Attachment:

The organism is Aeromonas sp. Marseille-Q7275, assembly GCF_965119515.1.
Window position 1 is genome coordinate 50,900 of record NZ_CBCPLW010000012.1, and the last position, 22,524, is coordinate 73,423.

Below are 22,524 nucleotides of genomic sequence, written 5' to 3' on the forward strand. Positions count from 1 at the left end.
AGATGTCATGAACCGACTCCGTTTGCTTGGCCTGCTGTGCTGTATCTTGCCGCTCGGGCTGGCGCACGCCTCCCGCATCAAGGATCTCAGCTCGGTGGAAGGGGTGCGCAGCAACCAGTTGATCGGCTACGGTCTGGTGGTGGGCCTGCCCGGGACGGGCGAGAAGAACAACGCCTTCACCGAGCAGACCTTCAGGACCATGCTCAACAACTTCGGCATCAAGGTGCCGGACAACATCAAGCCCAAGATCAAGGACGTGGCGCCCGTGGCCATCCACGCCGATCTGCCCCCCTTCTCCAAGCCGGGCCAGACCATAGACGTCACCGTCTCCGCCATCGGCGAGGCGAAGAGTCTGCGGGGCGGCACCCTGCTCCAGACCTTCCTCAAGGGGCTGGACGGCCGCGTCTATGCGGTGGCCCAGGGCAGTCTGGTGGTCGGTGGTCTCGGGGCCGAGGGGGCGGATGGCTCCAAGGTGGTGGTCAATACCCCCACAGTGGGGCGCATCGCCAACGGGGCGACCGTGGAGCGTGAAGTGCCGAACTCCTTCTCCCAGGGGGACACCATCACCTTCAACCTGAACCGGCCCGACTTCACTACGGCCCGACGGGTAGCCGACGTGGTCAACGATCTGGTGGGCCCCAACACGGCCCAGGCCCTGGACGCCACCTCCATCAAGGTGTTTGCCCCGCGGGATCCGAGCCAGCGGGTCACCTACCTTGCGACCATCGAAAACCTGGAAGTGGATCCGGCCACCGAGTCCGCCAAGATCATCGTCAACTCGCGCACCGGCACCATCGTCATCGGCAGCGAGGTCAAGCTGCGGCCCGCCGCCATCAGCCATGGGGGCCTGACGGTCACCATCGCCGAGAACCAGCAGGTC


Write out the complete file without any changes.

The organism is Aeromonas sp. Marseille-Q7275, assembly GCF_965119515.1.
Window position 1 is genome coordinate 50,900 of record NZ_CBCPLW010000012.1, and the last position, 22,524, is coordinate 73,423.

Below are 22,524 nucleotides of genomic sequence, written 5' to 3' on the forward strand. Positions count from 1 at the left end.
AGATGTCATGAACCGACTCCGTTTGCTTGGCCTGCTGTGCTGTATCTTGCCGCTCGGGCTGGCGCACGCCTCCCGCATCAAGGATCTCAGCTCGGTGGAAGGGGTGCGCAGCAACCAGTTGATCGGCTACGGTCTGGTGGTGGGCCTGCCCGGGACGGGCGAGAAGAACAACGCCTTCACCGAGCAGACCTTCAGGACCATGCTCAACAACTTCGGCATCAAGGTGCCGGACAACATCAAGCCCAAGATCAAGGACGTGGCGCCCGTGGCCATCCACGCCGATCTGCCCCCCTTCTCCAAGCCGGGCCAGACCATAGACGTCACCGTCTCCGCCATCGGCGAGGCGAAGAGTCTGCGGGGCGGCACCCTGCTCCAGACCTTCCTCAAGGGGCTGGACGGCCGCGTCTATGCGGTGGCCCAGGGCAGTCTGGTGGTCGGTGGTCTCGGGGCCGAGGGGGCGGATGGCTCCAAGGTGGTGGTCAATACCCCCACAGTGGGGCGCATCGCCAACGGGGCGACCGTGGAGCGTGAAGTGCCGAACTCCTTCTCCCAGGGGGACACCATCACCTTCAACCTGAACCGGCCCGACTTCACTACGGCCCGACGGGTAGCCGACGTGGTCAACGATCTGGTGGGCCCCAACACGGCCCAGGCCCTGGACGCCACCTCCATCAAGGTGTTTGCCCCGCGGGATCCGAGCCAGCGGGTCACCTACCTTGCGACCATCGAAAACCTGGAAGTGGATCCGGCCACCGAGTCCGCCAAGATCATCGTCAACTCGCGCACCGGCACCATCGTCATCGGCAGCGAGGTCAAGCTGCGGCCCGCCGCCATCAGCCATGGGGGCCTGACGGTCACCATCGCCGAGAACCAGCAGGTC